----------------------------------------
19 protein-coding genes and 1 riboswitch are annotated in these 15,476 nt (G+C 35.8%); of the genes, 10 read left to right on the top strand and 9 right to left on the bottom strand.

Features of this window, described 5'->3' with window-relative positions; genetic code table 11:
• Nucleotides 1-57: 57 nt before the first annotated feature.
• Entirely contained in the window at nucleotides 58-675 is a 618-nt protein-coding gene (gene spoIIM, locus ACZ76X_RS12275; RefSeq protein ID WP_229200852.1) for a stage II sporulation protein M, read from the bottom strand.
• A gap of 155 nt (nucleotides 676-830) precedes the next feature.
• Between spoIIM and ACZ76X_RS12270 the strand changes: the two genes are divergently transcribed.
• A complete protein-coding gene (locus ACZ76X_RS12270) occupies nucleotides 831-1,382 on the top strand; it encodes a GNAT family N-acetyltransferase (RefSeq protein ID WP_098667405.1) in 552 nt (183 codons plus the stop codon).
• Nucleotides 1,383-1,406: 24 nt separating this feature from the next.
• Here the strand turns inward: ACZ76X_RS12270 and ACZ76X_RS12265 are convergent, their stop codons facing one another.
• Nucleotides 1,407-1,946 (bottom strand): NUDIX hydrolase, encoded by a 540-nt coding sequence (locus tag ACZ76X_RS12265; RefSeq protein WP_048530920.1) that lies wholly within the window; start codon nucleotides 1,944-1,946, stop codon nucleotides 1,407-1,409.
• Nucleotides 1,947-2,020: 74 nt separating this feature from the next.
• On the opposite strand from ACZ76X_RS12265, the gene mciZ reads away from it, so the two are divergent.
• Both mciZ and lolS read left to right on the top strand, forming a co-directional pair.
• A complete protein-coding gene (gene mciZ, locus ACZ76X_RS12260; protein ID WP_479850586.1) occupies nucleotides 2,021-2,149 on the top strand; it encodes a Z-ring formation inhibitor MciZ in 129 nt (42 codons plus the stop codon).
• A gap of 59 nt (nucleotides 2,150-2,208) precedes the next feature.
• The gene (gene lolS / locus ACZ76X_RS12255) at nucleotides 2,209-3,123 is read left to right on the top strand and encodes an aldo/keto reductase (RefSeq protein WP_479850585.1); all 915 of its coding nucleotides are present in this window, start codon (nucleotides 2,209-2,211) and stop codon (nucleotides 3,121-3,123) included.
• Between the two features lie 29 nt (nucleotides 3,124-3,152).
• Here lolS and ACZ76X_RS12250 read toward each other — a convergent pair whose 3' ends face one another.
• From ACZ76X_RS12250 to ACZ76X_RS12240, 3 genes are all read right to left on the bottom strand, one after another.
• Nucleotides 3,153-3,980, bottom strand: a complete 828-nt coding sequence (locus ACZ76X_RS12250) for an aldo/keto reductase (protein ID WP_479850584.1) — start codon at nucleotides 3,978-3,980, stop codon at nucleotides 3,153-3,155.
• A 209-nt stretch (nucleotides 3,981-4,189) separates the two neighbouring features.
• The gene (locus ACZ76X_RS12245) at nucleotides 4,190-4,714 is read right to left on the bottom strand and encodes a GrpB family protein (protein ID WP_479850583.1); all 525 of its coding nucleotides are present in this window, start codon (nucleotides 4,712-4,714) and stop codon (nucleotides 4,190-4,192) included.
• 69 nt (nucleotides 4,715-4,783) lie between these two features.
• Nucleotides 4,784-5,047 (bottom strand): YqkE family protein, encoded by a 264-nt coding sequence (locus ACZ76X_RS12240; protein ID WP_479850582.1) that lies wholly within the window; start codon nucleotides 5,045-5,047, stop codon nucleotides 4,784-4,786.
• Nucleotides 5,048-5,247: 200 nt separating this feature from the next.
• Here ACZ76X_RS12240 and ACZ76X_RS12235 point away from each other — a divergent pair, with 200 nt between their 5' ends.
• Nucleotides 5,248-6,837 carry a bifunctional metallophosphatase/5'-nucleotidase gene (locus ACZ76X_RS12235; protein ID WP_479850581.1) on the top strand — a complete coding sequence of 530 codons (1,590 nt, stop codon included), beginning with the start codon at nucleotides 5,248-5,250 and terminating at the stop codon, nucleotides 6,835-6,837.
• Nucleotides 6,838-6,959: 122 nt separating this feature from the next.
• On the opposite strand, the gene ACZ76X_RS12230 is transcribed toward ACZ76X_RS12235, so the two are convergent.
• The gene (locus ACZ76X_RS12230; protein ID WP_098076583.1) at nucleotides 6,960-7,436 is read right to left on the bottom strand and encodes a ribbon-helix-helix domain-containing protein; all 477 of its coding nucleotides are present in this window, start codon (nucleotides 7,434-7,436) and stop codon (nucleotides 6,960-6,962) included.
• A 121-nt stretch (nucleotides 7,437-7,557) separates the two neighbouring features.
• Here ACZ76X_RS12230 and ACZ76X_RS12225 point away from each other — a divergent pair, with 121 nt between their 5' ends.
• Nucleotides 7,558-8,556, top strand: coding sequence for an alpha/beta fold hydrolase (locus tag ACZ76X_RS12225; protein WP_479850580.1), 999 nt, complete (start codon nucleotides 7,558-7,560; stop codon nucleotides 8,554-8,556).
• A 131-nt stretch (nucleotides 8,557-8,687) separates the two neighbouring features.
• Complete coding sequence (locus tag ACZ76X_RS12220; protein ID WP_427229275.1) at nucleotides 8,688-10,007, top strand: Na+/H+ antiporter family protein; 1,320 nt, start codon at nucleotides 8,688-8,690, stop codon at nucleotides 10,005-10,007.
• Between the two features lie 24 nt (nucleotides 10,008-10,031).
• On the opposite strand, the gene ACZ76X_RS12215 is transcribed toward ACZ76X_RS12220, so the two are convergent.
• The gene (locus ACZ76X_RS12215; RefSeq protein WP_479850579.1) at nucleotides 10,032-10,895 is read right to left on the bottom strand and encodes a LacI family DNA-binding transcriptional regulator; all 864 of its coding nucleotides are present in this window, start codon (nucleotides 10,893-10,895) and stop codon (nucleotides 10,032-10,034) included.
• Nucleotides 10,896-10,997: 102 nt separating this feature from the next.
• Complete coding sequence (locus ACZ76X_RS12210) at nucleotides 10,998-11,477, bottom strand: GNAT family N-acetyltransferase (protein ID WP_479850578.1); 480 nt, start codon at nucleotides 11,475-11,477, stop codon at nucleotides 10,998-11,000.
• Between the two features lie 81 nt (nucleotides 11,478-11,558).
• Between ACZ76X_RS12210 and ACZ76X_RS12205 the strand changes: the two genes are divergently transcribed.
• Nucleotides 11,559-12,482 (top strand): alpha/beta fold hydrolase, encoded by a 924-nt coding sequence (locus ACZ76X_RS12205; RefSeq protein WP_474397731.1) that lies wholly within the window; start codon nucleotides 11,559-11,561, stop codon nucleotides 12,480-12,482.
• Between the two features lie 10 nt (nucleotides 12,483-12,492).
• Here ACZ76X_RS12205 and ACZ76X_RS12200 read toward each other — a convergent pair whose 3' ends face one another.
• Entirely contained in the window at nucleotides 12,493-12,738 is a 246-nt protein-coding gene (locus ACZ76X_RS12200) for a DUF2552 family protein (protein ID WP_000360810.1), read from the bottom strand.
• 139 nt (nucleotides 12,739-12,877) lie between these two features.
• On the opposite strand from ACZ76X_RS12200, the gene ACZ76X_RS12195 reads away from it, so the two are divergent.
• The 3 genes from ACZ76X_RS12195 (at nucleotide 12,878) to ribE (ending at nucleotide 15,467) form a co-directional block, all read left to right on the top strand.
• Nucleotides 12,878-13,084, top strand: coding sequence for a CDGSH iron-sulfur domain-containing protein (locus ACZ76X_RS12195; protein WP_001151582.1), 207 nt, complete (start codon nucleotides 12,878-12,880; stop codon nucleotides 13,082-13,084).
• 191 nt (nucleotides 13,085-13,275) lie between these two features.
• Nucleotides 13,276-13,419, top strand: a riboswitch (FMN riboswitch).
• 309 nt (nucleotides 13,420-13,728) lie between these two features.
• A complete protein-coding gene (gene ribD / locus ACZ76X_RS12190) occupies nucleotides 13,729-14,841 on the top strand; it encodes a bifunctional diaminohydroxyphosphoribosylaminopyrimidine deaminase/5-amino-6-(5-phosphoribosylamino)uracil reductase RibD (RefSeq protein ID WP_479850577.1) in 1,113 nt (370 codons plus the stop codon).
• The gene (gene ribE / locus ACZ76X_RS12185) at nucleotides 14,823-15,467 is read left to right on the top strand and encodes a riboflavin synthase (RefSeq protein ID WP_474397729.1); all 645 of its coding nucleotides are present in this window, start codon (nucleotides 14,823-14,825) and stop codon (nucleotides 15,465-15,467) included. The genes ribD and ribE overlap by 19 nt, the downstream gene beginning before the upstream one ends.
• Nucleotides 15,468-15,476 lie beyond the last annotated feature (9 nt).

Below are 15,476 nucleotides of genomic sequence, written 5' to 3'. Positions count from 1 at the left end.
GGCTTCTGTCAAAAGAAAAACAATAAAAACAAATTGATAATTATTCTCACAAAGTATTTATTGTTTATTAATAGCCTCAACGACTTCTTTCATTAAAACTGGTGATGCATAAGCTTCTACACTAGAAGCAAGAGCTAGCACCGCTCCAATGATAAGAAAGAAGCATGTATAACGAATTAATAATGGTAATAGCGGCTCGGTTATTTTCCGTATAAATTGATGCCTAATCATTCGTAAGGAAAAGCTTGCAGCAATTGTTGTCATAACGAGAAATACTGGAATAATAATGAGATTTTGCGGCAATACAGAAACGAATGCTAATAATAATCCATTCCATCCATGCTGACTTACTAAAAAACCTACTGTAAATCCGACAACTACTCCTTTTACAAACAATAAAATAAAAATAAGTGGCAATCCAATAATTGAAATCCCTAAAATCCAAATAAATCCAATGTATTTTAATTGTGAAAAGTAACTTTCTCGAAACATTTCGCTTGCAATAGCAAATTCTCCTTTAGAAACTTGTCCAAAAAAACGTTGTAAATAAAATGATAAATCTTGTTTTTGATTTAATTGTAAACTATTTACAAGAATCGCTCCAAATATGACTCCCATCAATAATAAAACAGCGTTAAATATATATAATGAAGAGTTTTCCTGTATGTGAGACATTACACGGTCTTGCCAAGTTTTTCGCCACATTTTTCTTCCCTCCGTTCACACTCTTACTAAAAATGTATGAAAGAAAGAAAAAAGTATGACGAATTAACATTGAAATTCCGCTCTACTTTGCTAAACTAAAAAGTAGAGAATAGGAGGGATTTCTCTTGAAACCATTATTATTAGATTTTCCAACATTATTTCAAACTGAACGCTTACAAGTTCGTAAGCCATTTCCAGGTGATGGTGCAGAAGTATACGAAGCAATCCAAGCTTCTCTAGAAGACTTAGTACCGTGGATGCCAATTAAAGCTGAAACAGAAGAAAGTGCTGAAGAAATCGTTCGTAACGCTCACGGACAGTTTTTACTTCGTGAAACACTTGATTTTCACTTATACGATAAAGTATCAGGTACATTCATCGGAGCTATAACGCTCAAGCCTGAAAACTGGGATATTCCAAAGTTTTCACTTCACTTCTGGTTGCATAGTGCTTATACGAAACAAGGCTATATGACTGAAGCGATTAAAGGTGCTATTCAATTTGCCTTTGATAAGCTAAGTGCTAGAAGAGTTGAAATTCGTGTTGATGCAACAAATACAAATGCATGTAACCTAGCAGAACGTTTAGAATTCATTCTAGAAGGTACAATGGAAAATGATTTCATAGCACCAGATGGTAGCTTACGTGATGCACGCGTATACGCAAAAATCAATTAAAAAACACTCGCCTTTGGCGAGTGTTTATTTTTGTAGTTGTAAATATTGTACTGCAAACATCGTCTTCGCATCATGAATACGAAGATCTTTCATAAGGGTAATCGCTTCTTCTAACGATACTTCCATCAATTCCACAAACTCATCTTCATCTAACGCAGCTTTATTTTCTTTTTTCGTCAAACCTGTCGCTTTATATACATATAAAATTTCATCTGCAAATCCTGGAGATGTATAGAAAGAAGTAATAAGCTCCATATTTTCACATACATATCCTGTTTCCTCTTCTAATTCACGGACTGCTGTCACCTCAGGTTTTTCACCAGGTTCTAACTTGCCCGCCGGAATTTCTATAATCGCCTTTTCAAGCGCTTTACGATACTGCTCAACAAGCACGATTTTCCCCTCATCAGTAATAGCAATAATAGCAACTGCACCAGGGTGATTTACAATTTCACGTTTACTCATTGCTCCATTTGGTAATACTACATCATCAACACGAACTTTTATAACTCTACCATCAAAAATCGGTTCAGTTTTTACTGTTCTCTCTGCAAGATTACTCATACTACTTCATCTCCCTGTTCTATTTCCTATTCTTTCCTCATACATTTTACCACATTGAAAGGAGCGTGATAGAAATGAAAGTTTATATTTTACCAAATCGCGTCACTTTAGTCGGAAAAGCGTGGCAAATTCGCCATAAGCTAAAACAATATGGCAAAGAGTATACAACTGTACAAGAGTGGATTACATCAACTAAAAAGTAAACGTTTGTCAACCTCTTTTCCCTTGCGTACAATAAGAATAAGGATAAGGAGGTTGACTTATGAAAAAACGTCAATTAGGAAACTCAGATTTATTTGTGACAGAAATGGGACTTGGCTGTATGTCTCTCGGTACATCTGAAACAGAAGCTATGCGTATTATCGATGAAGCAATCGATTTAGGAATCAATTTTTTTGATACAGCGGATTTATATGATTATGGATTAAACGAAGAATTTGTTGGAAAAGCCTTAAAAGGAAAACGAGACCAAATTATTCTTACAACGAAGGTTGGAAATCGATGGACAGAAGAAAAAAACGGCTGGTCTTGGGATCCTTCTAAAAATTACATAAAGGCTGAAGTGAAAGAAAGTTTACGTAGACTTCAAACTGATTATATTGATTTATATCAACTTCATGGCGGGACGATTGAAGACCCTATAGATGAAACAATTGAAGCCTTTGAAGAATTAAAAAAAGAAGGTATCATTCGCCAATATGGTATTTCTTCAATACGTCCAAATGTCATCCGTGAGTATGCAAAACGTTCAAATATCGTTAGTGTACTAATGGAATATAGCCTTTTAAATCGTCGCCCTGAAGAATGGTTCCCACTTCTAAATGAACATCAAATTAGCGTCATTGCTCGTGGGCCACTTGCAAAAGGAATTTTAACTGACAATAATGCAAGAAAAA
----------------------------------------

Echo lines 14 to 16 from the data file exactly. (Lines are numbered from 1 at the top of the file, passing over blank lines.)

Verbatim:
• A complete protein-coding gene (gene mciZ, locus ACZ76X_RS12260; protein ID WP_479850586.1) occupies nucleotides 2,021-2,149 on the top strand; it encodes a Z-ring formation inhibitor MciZ in 129 nt (42 codons plus the stop codon).
• A gap of 59 nt (nucleotides 2,150-2,208) precedes the next feature.
• The gene (gene lolS / locus ACZ76X_RS12255) at nucleotides 2,209-3,123 is read left to right on the top strand and encodes an aldo/keto reductase (RefSeq protein WP_479850585.1); all 915 of its coding nucleotides are present in this window, start codon (nucleotides 2,209-2,211) and stop codon (nucleotides 3,121-3,123) included.